David paddled in brilliant sunshine, westward. He was getting closer and closer to the narrow strait leading over to King William Island. The sea was almost dead calm and he knew it was the perfect moment to cross over. Just as he edged the boat over to make the turn out to sea, he caught a glimpse of another boat coming towards him. He put on a burst of speed to close the gap and soon was talking with them. It was so good to see people again. Best of all, they had seen Agayuq and Qayaq only a few days before, at the Big Lake. All smiles, David left and within a few hours was building two matching rock towers to rest the kayak on, high up out of reach of any animals hungry enough to eat the precious skin covering. That job finished, he began walking inland, following the trail to the Big Lake.
As he reached the top of the ridge just above the same cove where he had landed the kayak, David’s attention was directed, suddenly to something reddish lying on the ground off to hs left. Turning slightly he headed that way until he could see it was a faded red coloured squarish shape. Then as he reached, it saw it was a book! It had been years since he’s seen a book. He bent down and picked it up. The print on the cover was too washed out to make out the title, but most of the pages could still be read. At first he hoped he might be a diary so he could find out what had happened to the ships, but turning the pages he realised it was a medical text, sort of like a first aid guide. Disappointed he dropped it to the ground and looked around for others, but seeing none, he changed his mind and picked up the book again, noting for the first time a name written on the inside cover: Harry Goodsir. David’s heart gave a skip. His friend had been here perhaps and dropped his book! Flipping rapidly through the pages, David found many of them had notes about various medical advice Goodsir had added. There were also comments about the plants and animals he had noticed since leaving England. Nothing had been added about the fate of the crews and, of course, nothing to explain why the book had been left on the ridge. It must have been dropped accidently by whoever had been carrying it as they passed along the ridge. Without really thinking about it, David put the book into the rolled up sealskin he was carrying over his back and once again headed towards the lake.


Monday, September 17, 2007

Ilatsiak - 59 - The Boat

He looked around the bay that first evening, trying to locate himself in the vasteness of this land, seeking a spot to safely land the kayak. As he did, David found himself thinking thoughts of his far-away home. It had been a long time since he’d had thoughts like these. How this place was so different from those rocky heath-covered hills which surrounded Stromness where he had roamed as a child. How had he come to this place? It was so flat, so endless, so opposite in appearance from his homeland on the Orkney islands where it was so easy to place oneself between sea and hilltop. Here both the land and the sea stretched seemingly without change in every direction, waves ofwater or rock, it didn’t seem to matter so few places more predominant than the other. There were so few signs of man’s presence. Did he miss the signs of man’s habitation which led into the distant past, the stone monuments and dwellings? It was hard to say. It all seemed so long ago. How long ago was it, anyway? He could hardly remember how many winters had passed since he been in this place so far away, living with the Inuit. In this land all seemed empty. Only the occasional ring of stones hinted of an campsite. There were no permanent dwellings or monuments except for the few ‘inukshuit’ he had seen marking an occasional human presence.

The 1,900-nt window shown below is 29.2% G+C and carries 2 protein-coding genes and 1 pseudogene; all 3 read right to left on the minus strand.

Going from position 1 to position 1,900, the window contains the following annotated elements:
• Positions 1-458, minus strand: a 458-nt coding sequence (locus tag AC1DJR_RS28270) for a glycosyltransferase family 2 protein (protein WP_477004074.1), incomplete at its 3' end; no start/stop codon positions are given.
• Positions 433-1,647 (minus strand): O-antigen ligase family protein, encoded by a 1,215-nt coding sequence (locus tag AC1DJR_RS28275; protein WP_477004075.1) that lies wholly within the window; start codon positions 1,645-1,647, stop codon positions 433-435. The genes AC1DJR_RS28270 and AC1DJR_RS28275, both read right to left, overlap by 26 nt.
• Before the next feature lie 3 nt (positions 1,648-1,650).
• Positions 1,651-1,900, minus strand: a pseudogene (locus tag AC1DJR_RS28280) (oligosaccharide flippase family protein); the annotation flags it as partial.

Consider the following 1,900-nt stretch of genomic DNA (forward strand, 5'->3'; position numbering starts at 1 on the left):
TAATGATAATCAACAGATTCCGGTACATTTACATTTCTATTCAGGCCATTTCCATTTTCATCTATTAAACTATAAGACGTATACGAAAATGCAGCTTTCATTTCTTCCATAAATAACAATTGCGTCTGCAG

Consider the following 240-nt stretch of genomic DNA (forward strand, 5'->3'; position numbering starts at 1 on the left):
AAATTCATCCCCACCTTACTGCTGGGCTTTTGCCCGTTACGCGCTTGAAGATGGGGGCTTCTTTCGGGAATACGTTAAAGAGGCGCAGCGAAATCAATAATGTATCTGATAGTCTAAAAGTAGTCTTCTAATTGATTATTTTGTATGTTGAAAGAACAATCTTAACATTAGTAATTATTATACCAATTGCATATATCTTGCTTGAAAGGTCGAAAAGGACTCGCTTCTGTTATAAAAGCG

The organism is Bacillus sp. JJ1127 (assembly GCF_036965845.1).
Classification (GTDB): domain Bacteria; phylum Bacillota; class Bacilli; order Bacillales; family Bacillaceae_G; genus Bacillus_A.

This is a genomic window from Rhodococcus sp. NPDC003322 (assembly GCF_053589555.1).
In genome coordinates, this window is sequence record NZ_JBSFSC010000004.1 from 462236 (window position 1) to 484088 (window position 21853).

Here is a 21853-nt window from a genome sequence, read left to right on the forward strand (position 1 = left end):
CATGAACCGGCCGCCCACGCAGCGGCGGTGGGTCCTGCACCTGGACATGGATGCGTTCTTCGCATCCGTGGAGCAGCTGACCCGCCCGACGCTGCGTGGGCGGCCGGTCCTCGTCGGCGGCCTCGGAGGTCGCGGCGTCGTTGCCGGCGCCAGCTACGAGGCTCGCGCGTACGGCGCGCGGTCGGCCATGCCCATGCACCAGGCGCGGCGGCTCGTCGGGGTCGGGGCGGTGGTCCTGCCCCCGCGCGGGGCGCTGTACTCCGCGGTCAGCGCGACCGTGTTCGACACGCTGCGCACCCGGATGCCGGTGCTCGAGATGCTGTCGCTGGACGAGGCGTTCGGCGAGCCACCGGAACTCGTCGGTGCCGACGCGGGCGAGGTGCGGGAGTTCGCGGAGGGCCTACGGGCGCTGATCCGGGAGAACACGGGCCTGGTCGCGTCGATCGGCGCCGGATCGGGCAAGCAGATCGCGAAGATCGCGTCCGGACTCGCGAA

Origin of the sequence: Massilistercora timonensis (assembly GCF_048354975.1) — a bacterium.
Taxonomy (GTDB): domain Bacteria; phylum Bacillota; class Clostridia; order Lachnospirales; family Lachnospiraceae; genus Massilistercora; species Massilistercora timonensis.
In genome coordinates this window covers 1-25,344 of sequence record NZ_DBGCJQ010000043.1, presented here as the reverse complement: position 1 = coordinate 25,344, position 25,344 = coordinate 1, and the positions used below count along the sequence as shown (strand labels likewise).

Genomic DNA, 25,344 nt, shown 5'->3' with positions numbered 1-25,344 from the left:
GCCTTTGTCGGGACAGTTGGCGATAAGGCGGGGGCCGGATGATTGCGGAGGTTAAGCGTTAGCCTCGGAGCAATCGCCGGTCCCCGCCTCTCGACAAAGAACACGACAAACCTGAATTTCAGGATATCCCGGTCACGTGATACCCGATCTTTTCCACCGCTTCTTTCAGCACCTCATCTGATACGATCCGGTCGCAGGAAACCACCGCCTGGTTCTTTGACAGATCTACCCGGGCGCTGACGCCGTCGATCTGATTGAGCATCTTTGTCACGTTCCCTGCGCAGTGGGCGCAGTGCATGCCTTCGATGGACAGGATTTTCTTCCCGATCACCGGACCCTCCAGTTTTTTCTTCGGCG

He felt his heart grab hold and tighten in his chest, a lonely, gripping clutch. He let his eyes fill up with tears. They began to run down his face warm on his cheeks before they could drip off. His face in his hands, he sobbed alone into the endless land that stretched out before him. Overhead the drab, rain clouds drifted steadily eastward in the chilly, raw wind which had begun to blow from the north. It seemed the wind too wished to depart from this lonely place and head to the warmer south.
David’s mind suddenly plunged once again into the horrific scenes of his former comrads he had been running from. Screaming for the searing images in his head to end, he quickly landed the kayak on the sandy beach before him, carried it up above the beach. Not caring or thinking about it, he began to run towards a slight ridge behind the shoreline ahead. Such stupid ridges, so unridge-like, it was a mockery to call them that. Not like the bold ridges of home. These were nothing; only cruel, ungrateful killer ridges which offered no protection or shelter to any man. Then he tripped against a dark lump on the nearly bare mud and gravel ground and fell flat against it, his sealskin boots offering no traction on the slippery surface. Scrambling to his feet the lump took shape in the fading light. It was a man’s body. Who? What was a body doing here? David stared at the body or actually the loose collection of bones that seemed bundled within the dark clothing, wondering why he had been out here so far from any camp. He reached down and picked up a watch and then saw that it was on a chain around the man’s neck. A watch? Why did he have a watch? He dropped it into the mud. David ceased to care.
As he turned he realised for the first time he had been yelling and screaming. Was his illness back again, he wondered? Was it his shaman illness as he was beginning to call it? He stood and blankly stared back at the man lying there. The body was real. It was no spirit-creature. Looking around, he suddenly saw that one of the ridges he’s been comparing to that long ago home, was actually the hull of an overturned boat. So the man had come in one of the ship’s boats and died here. Why? David slowly approached the boat. Coming around the stern, he peered under the overturned hull. Several other bodies lay there, all dead and not much more than skeletons under some blankets. It looked like animals had broken some of the skeletons apart. Leg and arm bones seemed to have been pulled off and were scattered in a rough pile at the bow of the boat.
There was nothing left for him now but to keep on going. It was over, for some reason the expedition members were dying everywhere. Terrible things had happened both here and elsewhere. David wondered if Crozier and Asham had originally been with this group and had somehow managed to get away and live. It certainly looked possible. After all the boat would have easily accommodated a couple more people and there seemed to be lots of supplies, although none of it was food. Crozier had been very evasive when David had asked how he and Asham had come to the Fish River area and he was even quieter about how and where they had made it through the past winter.